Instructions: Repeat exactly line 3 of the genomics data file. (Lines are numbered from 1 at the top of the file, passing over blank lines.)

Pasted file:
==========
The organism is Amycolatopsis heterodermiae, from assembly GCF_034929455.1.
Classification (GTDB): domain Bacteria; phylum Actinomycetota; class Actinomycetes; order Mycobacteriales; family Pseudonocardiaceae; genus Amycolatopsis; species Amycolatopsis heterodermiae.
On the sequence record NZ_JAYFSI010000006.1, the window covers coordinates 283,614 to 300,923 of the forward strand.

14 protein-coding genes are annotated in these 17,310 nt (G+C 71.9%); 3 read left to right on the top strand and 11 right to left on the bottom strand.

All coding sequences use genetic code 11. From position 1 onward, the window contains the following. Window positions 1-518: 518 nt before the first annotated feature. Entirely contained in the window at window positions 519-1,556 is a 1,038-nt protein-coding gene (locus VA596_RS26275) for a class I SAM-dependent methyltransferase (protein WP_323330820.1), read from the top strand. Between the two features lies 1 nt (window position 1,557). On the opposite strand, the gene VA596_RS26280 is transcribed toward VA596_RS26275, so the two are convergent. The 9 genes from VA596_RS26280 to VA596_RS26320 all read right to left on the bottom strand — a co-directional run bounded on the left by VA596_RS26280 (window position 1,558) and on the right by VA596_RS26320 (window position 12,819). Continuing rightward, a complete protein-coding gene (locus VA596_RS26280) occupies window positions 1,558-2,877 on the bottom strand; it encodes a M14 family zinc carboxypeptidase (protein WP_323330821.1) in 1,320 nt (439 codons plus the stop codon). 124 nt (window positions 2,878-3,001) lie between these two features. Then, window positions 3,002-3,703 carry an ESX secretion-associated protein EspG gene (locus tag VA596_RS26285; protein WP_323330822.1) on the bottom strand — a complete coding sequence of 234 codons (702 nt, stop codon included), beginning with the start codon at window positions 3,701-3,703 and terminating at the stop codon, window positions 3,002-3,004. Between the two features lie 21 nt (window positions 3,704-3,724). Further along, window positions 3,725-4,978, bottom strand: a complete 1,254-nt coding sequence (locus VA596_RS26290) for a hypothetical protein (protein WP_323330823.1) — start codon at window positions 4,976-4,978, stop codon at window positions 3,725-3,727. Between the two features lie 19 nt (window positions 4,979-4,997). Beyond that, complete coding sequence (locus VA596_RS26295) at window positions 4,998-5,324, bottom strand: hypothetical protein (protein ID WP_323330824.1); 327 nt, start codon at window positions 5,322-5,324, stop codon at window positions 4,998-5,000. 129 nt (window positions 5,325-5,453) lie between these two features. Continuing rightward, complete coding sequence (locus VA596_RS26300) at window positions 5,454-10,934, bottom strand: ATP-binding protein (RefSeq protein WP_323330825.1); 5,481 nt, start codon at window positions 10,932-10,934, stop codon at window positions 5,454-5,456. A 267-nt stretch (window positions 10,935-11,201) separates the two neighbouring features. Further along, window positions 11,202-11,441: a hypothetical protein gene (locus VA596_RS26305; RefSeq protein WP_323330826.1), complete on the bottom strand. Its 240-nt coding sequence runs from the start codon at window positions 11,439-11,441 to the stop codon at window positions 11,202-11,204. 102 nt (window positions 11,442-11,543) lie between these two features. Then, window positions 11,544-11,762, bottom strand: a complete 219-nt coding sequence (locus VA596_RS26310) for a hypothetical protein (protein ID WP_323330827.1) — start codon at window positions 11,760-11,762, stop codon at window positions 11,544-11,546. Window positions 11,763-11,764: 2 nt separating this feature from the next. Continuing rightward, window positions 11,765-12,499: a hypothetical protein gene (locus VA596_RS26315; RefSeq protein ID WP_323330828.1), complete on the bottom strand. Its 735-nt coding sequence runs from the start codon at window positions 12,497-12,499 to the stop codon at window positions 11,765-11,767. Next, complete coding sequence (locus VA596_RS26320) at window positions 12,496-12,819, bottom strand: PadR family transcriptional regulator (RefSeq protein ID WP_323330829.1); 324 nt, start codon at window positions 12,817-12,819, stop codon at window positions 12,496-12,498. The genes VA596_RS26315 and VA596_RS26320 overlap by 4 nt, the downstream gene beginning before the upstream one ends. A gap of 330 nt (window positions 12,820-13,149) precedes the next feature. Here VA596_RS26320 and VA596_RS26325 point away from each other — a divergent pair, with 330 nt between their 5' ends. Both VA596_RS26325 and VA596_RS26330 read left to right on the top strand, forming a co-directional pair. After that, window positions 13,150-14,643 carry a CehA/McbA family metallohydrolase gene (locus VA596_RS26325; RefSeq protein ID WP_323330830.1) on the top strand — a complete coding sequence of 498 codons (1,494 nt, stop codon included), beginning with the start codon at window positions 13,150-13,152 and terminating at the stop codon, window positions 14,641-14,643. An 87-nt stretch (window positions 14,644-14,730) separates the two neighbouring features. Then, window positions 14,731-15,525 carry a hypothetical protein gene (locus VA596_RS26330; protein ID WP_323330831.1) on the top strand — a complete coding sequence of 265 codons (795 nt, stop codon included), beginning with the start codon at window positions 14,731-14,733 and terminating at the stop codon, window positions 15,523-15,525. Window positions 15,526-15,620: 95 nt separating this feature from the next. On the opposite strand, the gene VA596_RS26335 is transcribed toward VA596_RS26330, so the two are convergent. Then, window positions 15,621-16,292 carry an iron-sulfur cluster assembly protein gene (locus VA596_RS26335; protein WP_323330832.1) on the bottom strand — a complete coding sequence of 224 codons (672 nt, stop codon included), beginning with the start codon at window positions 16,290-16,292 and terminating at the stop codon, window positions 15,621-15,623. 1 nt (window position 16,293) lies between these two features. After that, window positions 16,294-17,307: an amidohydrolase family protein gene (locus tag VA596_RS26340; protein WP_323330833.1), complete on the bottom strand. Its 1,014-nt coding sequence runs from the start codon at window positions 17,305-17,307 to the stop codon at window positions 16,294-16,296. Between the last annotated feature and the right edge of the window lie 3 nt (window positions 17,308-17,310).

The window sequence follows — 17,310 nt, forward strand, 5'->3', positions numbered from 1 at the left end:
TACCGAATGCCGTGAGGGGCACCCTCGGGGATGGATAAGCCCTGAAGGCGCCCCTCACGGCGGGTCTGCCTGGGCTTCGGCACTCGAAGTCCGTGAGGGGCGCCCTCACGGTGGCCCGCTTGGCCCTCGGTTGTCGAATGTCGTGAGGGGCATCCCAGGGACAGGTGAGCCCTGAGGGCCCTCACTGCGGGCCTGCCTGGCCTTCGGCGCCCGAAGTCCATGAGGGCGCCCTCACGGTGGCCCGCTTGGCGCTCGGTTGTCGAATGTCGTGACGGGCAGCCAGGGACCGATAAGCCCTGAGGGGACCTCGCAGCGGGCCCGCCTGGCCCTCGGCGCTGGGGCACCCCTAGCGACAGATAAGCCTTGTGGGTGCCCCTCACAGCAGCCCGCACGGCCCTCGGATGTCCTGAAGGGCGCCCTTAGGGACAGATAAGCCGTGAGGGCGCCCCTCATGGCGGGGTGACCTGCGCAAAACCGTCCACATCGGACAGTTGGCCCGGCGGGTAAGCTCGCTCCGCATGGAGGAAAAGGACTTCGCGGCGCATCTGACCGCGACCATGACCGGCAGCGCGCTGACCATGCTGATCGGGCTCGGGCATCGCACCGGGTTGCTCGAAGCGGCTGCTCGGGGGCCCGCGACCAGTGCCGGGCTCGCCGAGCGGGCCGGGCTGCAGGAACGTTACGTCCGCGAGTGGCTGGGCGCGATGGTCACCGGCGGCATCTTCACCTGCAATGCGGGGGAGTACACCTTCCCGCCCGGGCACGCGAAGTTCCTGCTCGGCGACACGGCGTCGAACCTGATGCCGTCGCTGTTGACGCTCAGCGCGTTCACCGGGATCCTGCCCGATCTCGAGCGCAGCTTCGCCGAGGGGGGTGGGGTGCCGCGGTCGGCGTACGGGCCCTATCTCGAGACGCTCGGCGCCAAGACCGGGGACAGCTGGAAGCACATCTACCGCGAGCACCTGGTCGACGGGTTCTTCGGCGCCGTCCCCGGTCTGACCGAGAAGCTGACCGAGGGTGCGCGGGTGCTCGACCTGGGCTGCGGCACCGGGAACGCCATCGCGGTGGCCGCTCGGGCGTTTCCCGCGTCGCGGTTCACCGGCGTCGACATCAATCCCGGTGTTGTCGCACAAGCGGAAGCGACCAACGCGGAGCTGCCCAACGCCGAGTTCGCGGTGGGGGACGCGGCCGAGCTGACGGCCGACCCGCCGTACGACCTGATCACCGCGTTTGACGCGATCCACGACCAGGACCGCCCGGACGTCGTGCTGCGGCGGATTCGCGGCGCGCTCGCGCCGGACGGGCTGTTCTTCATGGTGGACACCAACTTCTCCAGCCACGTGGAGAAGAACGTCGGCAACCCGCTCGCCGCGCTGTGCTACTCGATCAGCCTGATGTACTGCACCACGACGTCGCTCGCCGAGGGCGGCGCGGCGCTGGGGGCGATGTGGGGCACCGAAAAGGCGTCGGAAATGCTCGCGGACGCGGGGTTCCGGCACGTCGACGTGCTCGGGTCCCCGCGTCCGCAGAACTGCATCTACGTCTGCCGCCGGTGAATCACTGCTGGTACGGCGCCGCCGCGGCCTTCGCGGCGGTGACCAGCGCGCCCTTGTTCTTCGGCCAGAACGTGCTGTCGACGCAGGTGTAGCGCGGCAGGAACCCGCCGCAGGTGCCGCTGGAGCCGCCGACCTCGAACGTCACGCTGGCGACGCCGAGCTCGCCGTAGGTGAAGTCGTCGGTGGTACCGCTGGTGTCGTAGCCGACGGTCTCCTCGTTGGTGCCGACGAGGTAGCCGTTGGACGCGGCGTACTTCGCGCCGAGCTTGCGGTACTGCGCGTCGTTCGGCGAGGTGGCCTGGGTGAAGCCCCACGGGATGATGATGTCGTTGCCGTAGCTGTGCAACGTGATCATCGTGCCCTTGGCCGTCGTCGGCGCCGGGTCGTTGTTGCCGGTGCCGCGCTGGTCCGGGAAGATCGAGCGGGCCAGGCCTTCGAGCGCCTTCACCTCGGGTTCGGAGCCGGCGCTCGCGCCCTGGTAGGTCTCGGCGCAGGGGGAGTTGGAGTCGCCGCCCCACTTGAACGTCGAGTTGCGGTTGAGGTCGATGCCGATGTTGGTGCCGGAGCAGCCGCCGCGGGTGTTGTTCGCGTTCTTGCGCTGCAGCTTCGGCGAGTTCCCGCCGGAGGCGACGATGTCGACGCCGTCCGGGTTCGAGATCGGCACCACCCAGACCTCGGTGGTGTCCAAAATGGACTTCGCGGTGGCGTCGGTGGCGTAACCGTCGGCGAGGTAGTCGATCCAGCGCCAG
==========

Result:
On the sequence record NZ_JAYFSI010000006.1, the window covers coordinates 283,614 to 300,923 of the forward strand.